by Unknown artist
oil on canvas, after 1643
56 1/2 in. x 45 in. (1435 mm x 1143 mm)
Sitterback to top
- William Lenthall (1591-1662), Speaker of the House of Commons. Sitter in 9 portraits.
This portraitback to top
William Lenthall was a successful lawyer when he was appointed recorder of Woodstock, the district which he represented in the last parliament of James I. At the opening of the Long Parliament on 3 November 1640 Lenthall was unanimously elected Speaker of the House of Commons. When Charles I entered the House in 1642 to arrest the five members, he asked Lenthall to identify whether they were present, to which he answered that he was unable to respond as he was a servant of the House. Appointed Master of the Rolls in 1643 and as one of the two commissioners of the Great Seal (1646-8), in 1647 he abandoned the post of Speaker and, fearing mob violence, left London. He is seen in this portrait painted in the 1640s in his robes as the Speaker of the House of Commons, a position which he resumed for the restored Long Parliament of 1659.
Linked publicationsback to top
- Saywell, David; Simon, Jacob, Complete Illustrated Catalogue, 2004, p. 377
Events of 1643back to top
Current affairsSigning of the Solemn League and Covenant. The treaty forms an alliance between the English Parliament and Scottish Covenanters. Sir Henry Vane emerges as the leading spokesman of the English delegation.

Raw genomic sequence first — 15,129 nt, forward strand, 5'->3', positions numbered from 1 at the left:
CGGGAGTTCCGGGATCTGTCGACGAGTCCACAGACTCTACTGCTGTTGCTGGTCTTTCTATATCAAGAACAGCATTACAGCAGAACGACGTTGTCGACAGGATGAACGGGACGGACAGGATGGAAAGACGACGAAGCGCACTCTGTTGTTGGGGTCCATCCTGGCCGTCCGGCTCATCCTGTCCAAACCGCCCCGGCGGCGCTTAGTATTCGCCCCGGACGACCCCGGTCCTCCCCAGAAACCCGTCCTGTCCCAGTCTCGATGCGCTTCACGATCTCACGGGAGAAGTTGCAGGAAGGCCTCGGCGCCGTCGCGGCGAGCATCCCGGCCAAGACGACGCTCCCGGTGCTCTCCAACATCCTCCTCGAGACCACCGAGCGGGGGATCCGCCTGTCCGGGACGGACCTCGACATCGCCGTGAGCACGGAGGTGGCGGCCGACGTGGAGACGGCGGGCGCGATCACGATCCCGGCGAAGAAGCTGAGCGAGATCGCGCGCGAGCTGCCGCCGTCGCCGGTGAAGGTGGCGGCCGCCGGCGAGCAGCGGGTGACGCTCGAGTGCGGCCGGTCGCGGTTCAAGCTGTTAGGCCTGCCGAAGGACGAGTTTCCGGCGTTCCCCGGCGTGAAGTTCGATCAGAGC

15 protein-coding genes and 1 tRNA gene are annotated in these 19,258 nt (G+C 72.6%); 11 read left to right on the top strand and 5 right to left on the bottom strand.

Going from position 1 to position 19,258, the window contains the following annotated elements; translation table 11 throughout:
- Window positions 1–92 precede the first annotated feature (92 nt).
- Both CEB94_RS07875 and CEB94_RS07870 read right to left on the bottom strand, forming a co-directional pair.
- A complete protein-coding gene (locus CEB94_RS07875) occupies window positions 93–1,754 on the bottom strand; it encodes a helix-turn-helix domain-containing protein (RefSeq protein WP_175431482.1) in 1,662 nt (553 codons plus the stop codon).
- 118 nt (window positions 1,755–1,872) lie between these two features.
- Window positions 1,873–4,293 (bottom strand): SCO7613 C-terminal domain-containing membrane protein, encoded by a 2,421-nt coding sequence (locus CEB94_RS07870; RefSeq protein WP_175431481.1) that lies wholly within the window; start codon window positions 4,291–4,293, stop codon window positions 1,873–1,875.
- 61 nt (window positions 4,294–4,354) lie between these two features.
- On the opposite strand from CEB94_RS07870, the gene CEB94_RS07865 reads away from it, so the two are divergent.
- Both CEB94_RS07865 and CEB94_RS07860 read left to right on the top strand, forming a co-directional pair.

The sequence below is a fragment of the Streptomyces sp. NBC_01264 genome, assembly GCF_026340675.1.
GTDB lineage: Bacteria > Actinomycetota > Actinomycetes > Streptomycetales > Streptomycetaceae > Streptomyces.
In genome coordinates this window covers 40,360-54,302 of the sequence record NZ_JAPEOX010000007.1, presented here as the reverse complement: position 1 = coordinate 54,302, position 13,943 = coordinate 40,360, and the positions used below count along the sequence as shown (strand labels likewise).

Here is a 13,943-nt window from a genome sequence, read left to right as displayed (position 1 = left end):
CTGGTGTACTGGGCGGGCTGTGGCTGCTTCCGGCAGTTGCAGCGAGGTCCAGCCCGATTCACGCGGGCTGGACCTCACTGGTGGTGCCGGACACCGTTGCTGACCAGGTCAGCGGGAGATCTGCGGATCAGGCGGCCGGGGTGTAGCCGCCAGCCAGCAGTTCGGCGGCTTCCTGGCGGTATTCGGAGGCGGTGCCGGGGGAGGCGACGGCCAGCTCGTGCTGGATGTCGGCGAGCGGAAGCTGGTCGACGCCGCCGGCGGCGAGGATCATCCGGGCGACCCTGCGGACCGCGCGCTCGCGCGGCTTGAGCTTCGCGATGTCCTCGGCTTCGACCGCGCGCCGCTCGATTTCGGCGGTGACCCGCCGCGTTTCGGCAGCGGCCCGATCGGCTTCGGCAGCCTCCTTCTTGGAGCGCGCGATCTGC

The Westminster Assembly, comprising of clergymen and politicians, is appointed by the Long Parliament to restructure the Anglican Church.
Art and scienceThe authorised version of Religio Medici (A Doctor's Religion), by Norwich physician Sir Thomas Browne, is published. A type of personal memoir, the work gained Browne a European reputation.
Parliament issues a licensing order stipulating that all books are examined prior to publication, inciting John Milton to write Areopagitica, 1644.
InternationalAged four, Louis XIV inherits the French throne. He would become the longest reigning monarch in European history.
Charles I orders James Butler, Duke of Ormonde, to arrange a ceasefire with the Catholics Confederates in Ireland, allowing Ormonde's Irish troops to fight against the Parliamentarians in England.
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